Remember back in August, days before the start of the 2012 season, when Eagles chairman Jeffrey Lurie announced at a news conference that he's looking for "substantial improvements" and called last year's 8-8 mark "unacceptable?" Because we're guessing coach Andy Reid vividly recalls Lurie's words even if, at the time, he would only say that he was unconcerned by the remarks.
Well, six weeks into a 3-3 season and Reid's seen enough underachievement. He fired defensive coordinator Juan Castillo, who dutifully fell on the sword in between packing up his office. Whether Reid was motivated by Lurie's comments six weeks ago or if, as he noted Tuesday, this is about being better than "an average football team" is another issue.
CSNPhilly.com's Geoff Mosher wonders if it's the former.
Reid has had several 3-3 teams make the playoffs -- three of which went to the NFC Championship game -- without him making a major coaching change smack dab in the middle of the season. He’s never done anything this drastic outside of benching a player for poor performance or stripping a coach of play-calling duties (which happened to be himself).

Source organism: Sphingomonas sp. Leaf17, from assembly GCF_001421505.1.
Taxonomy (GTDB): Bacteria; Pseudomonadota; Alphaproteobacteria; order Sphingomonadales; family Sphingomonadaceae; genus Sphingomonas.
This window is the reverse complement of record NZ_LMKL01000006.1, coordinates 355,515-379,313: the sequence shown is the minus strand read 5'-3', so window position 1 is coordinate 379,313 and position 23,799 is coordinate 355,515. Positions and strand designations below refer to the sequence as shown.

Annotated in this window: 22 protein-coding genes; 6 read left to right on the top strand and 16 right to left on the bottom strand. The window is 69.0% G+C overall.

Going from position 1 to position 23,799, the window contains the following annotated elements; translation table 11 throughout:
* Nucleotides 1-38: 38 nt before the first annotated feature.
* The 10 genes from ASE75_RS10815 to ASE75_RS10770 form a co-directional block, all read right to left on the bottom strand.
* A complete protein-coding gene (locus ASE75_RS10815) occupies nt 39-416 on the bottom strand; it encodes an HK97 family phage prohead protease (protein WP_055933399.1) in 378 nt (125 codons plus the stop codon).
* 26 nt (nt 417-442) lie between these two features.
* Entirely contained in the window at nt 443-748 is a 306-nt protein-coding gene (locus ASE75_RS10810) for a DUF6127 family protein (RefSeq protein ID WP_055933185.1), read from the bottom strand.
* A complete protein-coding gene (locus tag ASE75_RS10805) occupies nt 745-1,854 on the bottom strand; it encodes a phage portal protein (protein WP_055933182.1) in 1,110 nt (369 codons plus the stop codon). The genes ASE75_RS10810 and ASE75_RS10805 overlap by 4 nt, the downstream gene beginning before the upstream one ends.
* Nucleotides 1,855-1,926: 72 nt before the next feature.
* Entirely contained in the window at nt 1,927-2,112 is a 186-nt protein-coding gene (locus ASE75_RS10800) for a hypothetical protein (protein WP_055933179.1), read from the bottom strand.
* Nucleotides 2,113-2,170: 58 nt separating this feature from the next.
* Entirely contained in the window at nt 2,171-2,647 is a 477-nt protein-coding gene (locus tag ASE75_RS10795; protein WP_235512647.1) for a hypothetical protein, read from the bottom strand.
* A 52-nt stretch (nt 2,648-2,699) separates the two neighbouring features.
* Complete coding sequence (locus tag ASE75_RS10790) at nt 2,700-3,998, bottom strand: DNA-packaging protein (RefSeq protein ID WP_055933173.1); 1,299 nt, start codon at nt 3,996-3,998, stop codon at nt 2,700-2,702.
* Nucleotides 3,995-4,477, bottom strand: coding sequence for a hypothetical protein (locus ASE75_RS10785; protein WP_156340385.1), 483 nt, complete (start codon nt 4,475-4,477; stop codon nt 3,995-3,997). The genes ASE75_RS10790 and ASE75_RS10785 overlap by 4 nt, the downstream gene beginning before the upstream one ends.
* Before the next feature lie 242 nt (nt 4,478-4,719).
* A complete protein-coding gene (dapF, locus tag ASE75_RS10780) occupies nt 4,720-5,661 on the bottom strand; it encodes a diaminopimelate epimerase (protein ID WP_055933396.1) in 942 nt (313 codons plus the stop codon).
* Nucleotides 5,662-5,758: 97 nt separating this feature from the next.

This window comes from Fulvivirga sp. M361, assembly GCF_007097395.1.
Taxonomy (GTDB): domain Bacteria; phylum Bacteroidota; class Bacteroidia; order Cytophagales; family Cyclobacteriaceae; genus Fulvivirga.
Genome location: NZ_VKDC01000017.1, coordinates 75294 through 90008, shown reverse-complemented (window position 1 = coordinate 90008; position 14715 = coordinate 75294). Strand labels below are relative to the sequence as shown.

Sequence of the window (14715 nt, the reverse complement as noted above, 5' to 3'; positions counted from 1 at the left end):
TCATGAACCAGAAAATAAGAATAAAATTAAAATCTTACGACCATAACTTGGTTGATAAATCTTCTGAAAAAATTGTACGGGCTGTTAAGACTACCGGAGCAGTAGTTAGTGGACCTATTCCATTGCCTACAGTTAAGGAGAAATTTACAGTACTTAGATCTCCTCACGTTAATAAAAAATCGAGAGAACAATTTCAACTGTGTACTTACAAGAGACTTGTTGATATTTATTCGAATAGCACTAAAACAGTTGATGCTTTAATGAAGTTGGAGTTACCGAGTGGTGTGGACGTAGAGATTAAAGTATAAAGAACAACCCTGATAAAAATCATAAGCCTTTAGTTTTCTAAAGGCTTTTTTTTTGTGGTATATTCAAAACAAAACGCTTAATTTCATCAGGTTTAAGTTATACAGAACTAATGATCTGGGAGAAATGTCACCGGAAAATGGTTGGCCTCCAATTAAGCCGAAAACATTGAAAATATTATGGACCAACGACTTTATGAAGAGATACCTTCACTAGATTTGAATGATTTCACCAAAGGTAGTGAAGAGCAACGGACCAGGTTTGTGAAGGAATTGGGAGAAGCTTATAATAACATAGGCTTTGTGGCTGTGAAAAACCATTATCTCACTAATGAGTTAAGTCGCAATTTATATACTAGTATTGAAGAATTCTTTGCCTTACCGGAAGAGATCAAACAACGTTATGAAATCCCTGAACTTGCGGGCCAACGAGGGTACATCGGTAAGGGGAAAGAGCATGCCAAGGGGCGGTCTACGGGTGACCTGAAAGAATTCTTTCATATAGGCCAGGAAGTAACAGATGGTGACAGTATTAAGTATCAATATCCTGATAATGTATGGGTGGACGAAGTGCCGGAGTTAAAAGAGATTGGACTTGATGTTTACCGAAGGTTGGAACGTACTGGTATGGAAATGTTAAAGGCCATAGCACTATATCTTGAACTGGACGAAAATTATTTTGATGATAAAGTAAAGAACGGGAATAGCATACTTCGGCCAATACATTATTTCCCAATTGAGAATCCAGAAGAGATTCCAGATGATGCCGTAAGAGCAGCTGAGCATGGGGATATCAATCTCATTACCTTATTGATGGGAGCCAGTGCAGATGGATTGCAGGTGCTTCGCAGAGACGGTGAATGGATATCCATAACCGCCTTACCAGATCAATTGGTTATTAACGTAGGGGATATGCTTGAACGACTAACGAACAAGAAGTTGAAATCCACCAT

So why now? Is it because he’s nearing the end of a contract that has just one year left after 2012 and won’t be addressed until after the season? It it because the owner said in September that another 8-8 season wouldn’t be good enough for Reid to keep his job?
Hey, it's a fair question. And it was put to Reid Tuesday.
“I don’t go there,” the coach said. “I don’t worry about it. You worry about what you’ve got to that day and have a plan (of) how you’re going to attack that team. That other stuff I don’t even get into.”
Not publicly, anyway.
Whatever Reid's true motivation, this much is certain: Lurie was never sold on Castillo, the longtime offensive assistant, moving over to defensive coordinator before the 2011 season. We know this because Lurie said as much.
"Yes I did (have reservations)," Lurie said according to the Philadelphia Daily News' Paul Domowitch. "But I let Andy make that call. I respected his decision. He felt it was the best thing to do at the time, and I don't interfere in that area."
And that's the thing: Reid has complete control over hiring and firings, which at the end of day makes him ultimately responsible. Plus, Lurie said he had no interest in getting involved in staffing issues.
"I will never do that,'' he said via Domowitch when asked whether he had anything to do with the decision to relieve Castillo of his duties. "The way I operate, a coach is responsible for his staff. [He needs to] succeed or fail based on who he chooses and his own performance. I don't trigger that.''
But Lurie does write the checks.
Whether Reid admits it or not, this had to factor into his decision to make a change now. A change, many fans might argue, that was misguided since it's the offense -- and quarterback Michael Vick in particular -- that bears plenty of responsibility for the team's inconsistent start. Reid addressed that, too.
"As I sit here today (Vick's) the starting quarterback," Reid said.
Not a ringing endorsement, but we've heard that before. Whether it lasts is another matter entirely.